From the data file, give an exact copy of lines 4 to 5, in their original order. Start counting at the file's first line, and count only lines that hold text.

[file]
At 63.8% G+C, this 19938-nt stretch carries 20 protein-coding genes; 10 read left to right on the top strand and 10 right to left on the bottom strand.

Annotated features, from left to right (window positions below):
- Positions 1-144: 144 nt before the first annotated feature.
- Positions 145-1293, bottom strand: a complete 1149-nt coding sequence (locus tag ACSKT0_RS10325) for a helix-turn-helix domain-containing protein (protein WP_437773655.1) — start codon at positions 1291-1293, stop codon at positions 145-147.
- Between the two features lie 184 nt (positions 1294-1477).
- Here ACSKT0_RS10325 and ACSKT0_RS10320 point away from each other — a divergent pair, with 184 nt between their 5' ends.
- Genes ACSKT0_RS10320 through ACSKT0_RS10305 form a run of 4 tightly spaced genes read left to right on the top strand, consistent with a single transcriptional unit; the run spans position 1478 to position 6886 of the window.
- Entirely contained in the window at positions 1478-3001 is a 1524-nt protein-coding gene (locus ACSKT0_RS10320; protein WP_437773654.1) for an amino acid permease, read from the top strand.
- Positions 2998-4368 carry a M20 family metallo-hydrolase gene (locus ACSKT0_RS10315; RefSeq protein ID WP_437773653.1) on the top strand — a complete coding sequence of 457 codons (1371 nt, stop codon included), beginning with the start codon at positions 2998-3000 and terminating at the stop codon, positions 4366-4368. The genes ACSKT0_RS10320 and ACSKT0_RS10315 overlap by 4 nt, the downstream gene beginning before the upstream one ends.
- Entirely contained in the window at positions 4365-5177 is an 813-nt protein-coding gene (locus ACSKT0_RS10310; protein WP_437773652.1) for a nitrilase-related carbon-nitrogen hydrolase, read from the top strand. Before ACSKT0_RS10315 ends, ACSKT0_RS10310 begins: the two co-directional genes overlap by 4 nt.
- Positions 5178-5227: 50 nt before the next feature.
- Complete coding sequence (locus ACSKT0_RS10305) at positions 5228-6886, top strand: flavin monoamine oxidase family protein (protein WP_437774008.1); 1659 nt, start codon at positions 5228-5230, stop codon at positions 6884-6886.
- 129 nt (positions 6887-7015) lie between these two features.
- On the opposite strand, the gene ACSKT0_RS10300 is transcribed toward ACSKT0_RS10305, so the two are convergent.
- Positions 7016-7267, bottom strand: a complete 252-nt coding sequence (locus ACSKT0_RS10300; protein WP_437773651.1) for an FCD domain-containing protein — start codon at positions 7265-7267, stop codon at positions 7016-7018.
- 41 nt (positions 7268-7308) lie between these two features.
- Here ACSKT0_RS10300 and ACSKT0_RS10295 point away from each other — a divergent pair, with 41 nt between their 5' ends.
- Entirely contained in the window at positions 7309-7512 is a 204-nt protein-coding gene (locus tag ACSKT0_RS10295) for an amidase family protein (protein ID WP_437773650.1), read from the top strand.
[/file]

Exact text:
- Positions 145-1293, bottom strand: a complete 1149-nt coding sequence (locus tag ACSKT0_RS10325) for a helix-turn-helix domain-containing protein (protein WP_437773655.1) — start codon at positions 1291-1293, stop codon at positions 145-147.
- Between the two features lie 184 nt (positions 1294-1477).